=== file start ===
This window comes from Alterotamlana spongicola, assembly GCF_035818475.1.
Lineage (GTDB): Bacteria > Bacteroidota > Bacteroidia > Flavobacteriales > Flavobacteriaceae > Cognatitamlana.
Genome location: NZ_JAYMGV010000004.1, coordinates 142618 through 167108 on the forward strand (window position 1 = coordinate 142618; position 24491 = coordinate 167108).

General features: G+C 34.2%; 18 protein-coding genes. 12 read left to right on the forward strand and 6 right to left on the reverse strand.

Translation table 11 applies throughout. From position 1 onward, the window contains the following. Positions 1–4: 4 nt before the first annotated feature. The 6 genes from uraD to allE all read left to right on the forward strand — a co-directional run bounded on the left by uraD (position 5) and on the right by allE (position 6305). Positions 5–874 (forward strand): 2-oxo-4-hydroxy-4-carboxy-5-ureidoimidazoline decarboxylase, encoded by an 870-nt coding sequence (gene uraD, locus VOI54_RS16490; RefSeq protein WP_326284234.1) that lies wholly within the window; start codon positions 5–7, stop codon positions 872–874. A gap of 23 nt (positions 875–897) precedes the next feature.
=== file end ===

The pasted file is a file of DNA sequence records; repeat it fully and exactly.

This window comes from Alterotamlana spongicola, assembly GCF_035818475.1.
Lineage (GTDB): Bacteria > Bacteroidota > Bacteroidia > Flavobacteriales > Flavobacteriaceae > Cognatitamlana.
Genome location: NZ_JAYMGV010000004.1, coordinates 142618 through 167108 on the forward strand (window position 1 = coordinate 142618; position 24491 = coordinate 167108).

General features: G+C 34.2%; 18 protein-coding genes. 12 read left to right on the forward strand and 6 right to left on the reverse strand.

Translation table 11 applies throughout. From position 1 onward, the window contains the following. Positions 1–4: 4 nt before the first annotated feature. The 6 genes from uraD to allE all read left to right on the forward strand — a co-directional run bounded on the left by uraD (position 5) and on the right by allE (position 6305). Positions 5–874 (forward strand): 2-oxo-4-hydroxy-4-carboxy-5-ureidoimidazoline decarboxylase, encoded by an 870-nt coding sequence (gene uraD, locus VOI54_RS16490; RefSeq protein WP_326284234.1) that lies wholly within the window; start codon positions 5–7, stop codon positions 872–874. A gap of 23 nt (positions 875–897) precedes the next feature.